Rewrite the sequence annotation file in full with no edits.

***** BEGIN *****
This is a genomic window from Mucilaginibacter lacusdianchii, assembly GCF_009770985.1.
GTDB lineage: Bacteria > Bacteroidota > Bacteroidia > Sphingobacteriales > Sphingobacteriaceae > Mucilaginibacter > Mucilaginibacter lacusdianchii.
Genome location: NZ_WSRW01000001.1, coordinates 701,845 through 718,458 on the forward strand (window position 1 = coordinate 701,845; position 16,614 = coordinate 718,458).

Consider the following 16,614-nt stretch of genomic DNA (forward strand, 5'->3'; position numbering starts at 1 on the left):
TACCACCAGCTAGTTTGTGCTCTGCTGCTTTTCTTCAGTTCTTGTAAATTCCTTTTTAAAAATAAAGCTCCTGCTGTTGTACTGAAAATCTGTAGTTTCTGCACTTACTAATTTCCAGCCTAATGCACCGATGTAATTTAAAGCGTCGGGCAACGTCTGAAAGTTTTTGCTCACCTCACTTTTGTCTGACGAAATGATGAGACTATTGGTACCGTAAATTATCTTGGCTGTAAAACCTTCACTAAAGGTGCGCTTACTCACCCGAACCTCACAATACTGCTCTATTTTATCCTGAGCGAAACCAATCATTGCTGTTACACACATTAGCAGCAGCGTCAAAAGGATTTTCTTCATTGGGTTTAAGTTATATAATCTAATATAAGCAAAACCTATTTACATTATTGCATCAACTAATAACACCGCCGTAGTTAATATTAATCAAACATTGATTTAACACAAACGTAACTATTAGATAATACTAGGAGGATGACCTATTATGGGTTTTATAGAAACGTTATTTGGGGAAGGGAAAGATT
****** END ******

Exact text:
This is a genomic window from Mucilaginibacter lacusdianchii, assembly GCF_009770985.1.
GTDB lineage: Bacteria > Bacteroidota > Bacteroidia > Sphingobacteriales > Sphingobacteriaceae > Mucilaginibacter > Mucilaginibacter lacusdianchii.
Genome location: NZ_WSRW01000001.1, coordinates 701,845 through 718,458 on the forward strand (window position 1 = coordinate 701,845; position 16,614 = coordinate 718,458).

Consider the following 16,614-nt stretch of genomic DNA (forward strand, 5'->3'; position numbering starts at 1 on the left):
TACCACCAGCTAGTTTGTGCTCTGCTGCTTTTCTTCAGTTCTTGTAAATTCCTTTTTAAAAATAAAGCTCCTGCTGTTGTACTGAAAATCTGTAGTTTCTGCACTTACTAATTTCCAGCCTAATGCACCGATGTAATTTAAAGCGTCGGGCAACGTCTGAAAGTTTTTGCTCACCTCACTTTTGTCTGACGAAATGATGAGACTATTGGTACCGTAAATTATCTTGGCTGTAAAACCTTCACTAAAGGTGCGCTTACTCACCCGAACCTCACAATACTGCTCTATTTTATCCTGAGCGAAACCAATCATTGCTGTTACACACATTAGCAGCAGCGTCAAAAGGATTTTCTTCATTGGGTTTAAGTTATATAATCTAATATAAGCAAAACCTATTTACATTATTGCATCAACTAATAACACCGCCGTAGTTAATATTAATCAAACATTGATTTAACACAAACGTAACTATTAGATAATACTAGGAGGATGACCTATTATGGGTTTTATAGAAACGTTATTTGGGGAAGGGAAAGATT